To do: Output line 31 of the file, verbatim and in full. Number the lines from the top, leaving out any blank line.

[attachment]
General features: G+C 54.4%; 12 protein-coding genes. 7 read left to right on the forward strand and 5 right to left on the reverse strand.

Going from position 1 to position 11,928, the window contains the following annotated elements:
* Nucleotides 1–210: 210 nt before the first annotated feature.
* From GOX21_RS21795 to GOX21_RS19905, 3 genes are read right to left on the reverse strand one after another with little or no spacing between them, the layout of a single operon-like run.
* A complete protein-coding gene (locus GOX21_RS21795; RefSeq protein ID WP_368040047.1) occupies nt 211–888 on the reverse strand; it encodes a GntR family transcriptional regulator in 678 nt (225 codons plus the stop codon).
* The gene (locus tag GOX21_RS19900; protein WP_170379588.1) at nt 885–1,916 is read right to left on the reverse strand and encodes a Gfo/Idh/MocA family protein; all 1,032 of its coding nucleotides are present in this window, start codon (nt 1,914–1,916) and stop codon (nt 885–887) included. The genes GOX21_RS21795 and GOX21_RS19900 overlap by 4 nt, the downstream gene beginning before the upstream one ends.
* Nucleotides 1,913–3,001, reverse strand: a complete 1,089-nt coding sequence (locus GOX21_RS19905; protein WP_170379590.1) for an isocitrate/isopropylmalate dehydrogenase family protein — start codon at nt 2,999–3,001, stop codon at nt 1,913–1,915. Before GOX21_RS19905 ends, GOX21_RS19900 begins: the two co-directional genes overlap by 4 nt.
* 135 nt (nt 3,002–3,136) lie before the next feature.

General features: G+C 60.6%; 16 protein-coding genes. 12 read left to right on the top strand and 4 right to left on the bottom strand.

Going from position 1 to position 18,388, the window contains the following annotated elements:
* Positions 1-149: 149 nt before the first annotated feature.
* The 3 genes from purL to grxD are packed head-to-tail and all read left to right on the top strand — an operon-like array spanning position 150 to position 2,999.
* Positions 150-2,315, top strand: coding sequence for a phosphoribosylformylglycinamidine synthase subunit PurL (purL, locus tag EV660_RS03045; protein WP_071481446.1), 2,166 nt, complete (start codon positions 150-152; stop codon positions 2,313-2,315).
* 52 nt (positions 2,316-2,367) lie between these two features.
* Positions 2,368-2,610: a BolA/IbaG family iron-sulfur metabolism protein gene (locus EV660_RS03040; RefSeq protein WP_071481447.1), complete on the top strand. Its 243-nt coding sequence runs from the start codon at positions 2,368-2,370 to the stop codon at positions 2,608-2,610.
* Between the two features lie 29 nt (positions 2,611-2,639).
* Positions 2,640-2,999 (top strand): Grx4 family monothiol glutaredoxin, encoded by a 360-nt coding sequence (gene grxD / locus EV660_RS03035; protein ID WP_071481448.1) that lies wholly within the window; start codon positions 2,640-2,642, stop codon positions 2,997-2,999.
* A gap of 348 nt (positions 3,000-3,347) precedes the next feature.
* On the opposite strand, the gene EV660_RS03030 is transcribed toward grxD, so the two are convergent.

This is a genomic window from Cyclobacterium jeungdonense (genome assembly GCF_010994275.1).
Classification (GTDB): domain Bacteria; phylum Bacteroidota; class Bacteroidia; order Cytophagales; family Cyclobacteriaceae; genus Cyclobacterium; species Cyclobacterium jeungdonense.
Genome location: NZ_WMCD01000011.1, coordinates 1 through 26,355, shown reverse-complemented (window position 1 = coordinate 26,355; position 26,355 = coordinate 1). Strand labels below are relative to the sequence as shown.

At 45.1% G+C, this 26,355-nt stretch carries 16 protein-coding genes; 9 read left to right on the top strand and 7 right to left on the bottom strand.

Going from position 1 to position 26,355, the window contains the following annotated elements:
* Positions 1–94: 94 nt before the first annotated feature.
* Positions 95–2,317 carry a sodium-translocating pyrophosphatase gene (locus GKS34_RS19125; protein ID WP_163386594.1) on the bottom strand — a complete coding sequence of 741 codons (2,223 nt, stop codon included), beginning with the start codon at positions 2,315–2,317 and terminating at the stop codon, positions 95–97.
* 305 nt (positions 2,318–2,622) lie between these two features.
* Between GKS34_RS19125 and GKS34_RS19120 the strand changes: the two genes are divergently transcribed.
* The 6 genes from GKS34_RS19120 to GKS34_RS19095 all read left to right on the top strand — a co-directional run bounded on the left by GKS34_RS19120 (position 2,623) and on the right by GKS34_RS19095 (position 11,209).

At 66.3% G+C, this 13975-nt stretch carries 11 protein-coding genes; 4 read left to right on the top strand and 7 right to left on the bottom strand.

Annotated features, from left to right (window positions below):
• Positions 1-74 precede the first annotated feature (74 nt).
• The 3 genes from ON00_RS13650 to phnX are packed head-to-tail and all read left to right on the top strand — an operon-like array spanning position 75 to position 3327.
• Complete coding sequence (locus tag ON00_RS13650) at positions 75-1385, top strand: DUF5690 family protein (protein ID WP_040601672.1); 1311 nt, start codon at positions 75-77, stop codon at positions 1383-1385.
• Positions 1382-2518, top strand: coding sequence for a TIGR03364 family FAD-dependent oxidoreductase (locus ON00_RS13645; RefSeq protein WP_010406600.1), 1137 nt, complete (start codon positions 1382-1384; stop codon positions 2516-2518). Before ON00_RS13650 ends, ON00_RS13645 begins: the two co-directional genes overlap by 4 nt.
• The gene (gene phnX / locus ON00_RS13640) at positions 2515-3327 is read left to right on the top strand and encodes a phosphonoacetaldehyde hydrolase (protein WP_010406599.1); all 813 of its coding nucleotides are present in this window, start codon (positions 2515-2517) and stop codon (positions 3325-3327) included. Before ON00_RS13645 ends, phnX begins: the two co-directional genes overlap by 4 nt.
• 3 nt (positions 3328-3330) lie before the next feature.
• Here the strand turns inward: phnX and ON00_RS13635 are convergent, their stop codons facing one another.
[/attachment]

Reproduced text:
Annotated features, from left to right (window positions below):